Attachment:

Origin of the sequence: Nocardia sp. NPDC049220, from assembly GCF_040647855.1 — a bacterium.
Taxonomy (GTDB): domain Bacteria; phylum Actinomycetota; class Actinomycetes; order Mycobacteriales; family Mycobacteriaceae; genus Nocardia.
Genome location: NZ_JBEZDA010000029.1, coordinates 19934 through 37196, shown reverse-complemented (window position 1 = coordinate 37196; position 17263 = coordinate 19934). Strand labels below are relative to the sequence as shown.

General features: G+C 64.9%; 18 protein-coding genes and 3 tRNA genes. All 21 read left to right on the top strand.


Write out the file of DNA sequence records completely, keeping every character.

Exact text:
Origin of the sequence: Nocardia sp. NPDC049220, from assembly GCF_040647855.1 — a bacterium.
Taxonomy (GTDB): domain Bacteria; phylum Actinomycetota; class Actinomycetes; order Mycobacteriales; family Mycobacteriaceae; genus Nocardia.
Genome location: NZ_JBEZDA010000029.1, coordinates 19934 through 37196, shown reverse-complemented (window position 1 = coordinate 37196; position 17263 = coordinate 19934). Strand labels below are relative to the sequence as shown.

General features: G+C 64.9%; 18 protein-coding genes and 3 tRNA genes. All 21 read left to right on the top strand.